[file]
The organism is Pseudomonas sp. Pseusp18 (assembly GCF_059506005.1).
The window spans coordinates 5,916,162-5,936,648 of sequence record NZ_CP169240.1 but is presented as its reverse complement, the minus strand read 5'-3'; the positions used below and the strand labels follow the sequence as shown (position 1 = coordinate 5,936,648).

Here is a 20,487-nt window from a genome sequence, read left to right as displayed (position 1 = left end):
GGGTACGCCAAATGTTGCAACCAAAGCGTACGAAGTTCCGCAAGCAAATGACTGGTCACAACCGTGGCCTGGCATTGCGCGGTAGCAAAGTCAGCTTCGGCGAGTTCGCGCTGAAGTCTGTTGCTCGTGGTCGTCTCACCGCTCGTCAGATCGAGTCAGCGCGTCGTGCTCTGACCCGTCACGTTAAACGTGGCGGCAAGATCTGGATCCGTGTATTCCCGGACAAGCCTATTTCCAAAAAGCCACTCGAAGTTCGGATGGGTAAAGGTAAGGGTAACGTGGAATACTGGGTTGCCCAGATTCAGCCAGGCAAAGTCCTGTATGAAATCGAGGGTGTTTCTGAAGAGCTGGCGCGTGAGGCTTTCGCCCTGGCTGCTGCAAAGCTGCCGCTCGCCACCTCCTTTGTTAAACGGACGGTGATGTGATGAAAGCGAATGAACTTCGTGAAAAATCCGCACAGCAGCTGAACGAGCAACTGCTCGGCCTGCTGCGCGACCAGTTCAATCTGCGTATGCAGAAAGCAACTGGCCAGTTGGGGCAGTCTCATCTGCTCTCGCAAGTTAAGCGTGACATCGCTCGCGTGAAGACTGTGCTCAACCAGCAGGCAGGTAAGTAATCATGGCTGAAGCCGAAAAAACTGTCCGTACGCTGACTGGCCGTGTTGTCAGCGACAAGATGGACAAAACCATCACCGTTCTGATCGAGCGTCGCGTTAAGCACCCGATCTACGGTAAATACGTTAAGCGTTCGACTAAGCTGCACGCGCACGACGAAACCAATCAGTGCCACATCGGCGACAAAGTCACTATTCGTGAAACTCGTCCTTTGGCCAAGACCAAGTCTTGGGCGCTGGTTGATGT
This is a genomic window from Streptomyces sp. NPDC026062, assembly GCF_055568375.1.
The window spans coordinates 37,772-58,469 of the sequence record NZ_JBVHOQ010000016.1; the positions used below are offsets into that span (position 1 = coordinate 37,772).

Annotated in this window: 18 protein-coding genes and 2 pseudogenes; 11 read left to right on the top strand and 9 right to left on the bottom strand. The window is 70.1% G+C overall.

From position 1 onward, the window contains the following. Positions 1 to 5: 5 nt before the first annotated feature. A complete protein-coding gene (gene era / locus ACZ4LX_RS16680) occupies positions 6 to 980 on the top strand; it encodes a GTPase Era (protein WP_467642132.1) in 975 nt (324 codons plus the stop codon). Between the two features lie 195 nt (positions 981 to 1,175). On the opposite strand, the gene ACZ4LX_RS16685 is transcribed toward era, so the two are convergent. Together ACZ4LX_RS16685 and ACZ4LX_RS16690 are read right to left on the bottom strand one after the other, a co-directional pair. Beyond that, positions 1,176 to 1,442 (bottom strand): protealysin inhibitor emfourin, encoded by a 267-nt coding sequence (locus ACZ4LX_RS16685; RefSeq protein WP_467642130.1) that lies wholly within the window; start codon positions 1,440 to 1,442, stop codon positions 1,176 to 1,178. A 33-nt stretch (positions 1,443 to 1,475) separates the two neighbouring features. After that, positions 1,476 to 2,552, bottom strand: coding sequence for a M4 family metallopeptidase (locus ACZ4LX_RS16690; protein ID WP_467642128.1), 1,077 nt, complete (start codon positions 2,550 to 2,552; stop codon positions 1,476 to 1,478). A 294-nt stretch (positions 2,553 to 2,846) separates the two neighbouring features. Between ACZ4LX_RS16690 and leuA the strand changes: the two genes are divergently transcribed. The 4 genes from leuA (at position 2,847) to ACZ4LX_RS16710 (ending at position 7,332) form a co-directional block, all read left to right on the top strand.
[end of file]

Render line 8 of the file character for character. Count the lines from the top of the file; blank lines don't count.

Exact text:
From position 1 onward, the window contains the following. Positions 1 to 5: 5 nt before the first annotated feature. A complete protein-coding gene (gene era / locus ACZ4LX_RS16680) occupies positions 6 to 980 on the top strand; it encodes a GTPase Era (protein WP_467642132.1) in 975 nt (324 codons plus the stop codon). Between the two features lie 195 nt (positions 981 to 1,175). On the opposite strand, the gene ACZ4LX_RS16685 is transcribed toward era, so the two are convergent. Together ACZ4LX_RS16685 and ACZ4LX_RS16690 are read right to left on the bottom strand one after the other, a co-directional pair. Beyond that, positions 1,176 to 1,442 (bottom strand): protealysin inhibitor emfourin, encoded by a 267-nt coding sequence (locus ACZ4LX_RS16685; RefSeq protein WP_467642130.1) that lies wholly within the window; start codon positions 1,440 to 1,442, stop codon positions 1,176 to 1,178. A 33-nt stretch (positions 1,443 to 1,475) separates the two neighbouring features. After that, positions 1,476 to 2,552, bottom strand: coding sequence for a M4 family metallopeptidase (locus ACZ4LX_RS16690; protein ID WP_467642128.1), 1,077 nt, complete (start codon positions 2,550 to 2,552; stop codon positions 1,476 to 1,478). A 294-nt stretch (positions 2,553 to 2,846) separates the two neighbouring features. Between ACZ4LX_RS16690 and leuA the strand changes: the two genes are divergently transcribed. The 4 genes from leuA (at position 2,847) to ACZ4LX_RS16710 (ending at position 7,332) form a co-directional block, all read left to right on the top strand.